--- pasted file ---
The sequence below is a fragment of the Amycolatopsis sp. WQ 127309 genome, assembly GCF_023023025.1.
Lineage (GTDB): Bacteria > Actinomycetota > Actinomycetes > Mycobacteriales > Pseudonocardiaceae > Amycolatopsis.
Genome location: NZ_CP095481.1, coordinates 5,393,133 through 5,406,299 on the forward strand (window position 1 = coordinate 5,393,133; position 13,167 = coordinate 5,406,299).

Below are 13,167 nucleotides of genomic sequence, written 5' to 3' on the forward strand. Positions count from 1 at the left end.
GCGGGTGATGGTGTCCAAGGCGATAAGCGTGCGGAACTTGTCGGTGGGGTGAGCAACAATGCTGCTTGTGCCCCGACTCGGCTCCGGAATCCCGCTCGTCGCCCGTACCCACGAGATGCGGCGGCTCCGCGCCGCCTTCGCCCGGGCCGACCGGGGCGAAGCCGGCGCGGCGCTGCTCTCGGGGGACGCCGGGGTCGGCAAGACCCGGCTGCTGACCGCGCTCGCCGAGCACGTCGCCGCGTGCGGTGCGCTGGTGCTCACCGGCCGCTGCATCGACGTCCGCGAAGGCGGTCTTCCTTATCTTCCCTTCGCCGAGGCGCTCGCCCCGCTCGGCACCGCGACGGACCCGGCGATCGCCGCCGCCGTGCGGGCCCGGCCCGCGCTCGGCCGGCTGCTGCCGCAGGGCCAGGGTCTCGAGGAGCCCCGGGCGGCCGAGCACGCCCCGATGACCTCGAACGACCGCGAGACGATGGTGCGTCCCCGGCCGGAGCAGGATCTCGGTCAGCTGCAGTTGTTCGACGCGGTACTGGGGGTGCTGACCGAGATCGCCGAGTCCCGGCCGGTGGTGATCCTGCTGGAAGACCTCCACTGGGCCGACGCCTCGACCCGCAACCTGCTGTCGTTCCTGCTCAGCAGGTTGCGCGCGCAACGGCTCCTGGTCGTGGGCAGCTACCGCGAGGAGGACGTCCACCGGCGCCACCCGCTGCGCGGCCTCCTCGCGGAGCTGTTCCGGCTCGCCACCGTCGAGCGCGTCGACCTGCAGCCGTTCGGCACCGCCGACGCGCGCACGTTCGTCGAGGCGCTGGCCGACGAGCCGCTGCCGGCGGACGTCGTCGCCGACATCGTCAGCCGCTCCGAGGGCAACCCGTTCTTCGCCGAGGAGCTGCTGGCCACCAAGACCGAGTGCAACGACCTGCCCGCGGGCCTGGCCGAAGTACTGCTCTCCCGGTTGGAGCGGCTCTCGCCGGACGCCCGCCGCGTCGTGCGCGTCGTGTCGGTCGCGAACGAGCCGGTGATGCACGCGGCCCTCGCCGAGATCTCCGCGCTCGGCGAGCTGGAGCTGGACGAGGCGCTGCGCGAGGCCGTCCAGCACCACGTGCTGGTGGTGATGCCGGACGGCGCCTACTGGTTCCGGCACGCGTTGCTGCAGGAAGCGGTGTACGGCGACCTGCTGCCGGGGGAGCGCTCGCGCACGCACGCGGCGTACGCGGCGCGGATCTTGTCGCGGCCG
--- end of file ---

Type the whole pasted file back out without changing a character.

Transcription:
The sequence below is a fragment of the Amycolatopsis sp. WQ 127309 genome, assembly GCF_023023025.1.
Lineage (GTDB): Bacteria > Actinomycetota > Actinomycetes > Mycobacteriales > Pseudonocardiaceae > Amycolatopsis.
Genome location: NZ_CP095481.1, coordinates 5,393,133 through 5,406,299 on the forward strand (window position 1 = coordinate 5,393,133; position 13,167 = coordinate 5,406,299).

Below are 13,167 nucleotides of genomic sequence, written 5' to 3' on the forward strand. Positions count from 1 at the left end.
GCGGGTGATGGTGTCCAAGGCGATAAGCGTGCGGAACTTGTCGGTGGGGTGAGCAACAATGCTGCTTGTGCCCCGACTCGGCTCCGGAATCCCGCTCGTCGCCCGTACCCACGAGATGCGGCGGCTCCGCGCCGCCTTCGCCCGGGCCGACCGGGGCGAAGCCGGCGCGGCGCTGCTCTCGGGGGACGCCGGGGTCGGCAAGACCCGGCTGCTGACCGCGCTCGCCGAGCACGTCGCCGCGTGCGGTGCGCTGGTGCTCACCGGCCGCTGCATCGACGTCCGCGAAGGCGGTCTTCCTTATCTTCCCTTCGCCGAGGCGCTCGCCCCGCTCGGCACCGCGACGGACCCGGCGATCGCCGCCGCCGTGCGGGCCCGGCCCGCGCTCGGCCGGCTGCTGCCGCAGGGCCAGGGTCTCGAGGAGCCCCGGGCGGCCGAGCACGCCCCGATGACCTCGAACGACCGCGAGACGATGGTGCGTCCCCGGCCGGAGCAGGATCTCGGTCAGCTGCAGTTGTTCGACGCGGTACTGGGGGTGCTGACCGAGATCGCCGAGTCCCGGCCGGTGGTGATCCTGCTGGAAGACCTCCACTGGGCCGACGCCTCGACCCGCAACCTGCTGTCGTTCCTGCTCAGCAGGTTGCGCGCGCAACGGCTCCTGGTCGTGGGCAGCTACCGCGAGGAGGACGTCCACCGGCGCCACCCGCTGCGCGGCCTCCTCGCGGAGCTGTTCCGGCTCGCCACCGTCGAGCGCGTCGACCTGCAGCCGTTCGGCACCGCCGACGCGCGCACGTTCGTCGAGGCGCTGGCCGACGAGCCGCTGCCGGCGGACGTCGTCGCCGACATCGTCAGCCGCTCCGAGGGCAACCCGTTCTTCGCCGAGGAGCTGCTGGCCACCAAGACCGAGTGCAACGACCTGCCCGCGGGCCTGGCCGAAGTACTGCTCTCCCGGTTGGAGCGGCTCTCGCCGGACGCCCGCCGCGTCGTGCGCGTCGTGTCGGTCGCGAACGAGCCGGTGATGCACGCGGCCCTCGCCGAGATCTCCGCGCTCGGCGAGCTGGAGCTGGACGAGGCGCTGCGCGAGGCCGTCCAGCACCACGTGCTGGTGGTGATGCCGGACGGCGCCTACTGGTTCCGGCACGCGTTGCTGCAGGAAGCGGTGTACGGCGACCTGCTGCCGGGGGAGCGCTCGCGCACGCACGCGGCGTACGCGGCGCGGATCTTGTCGCGGCCG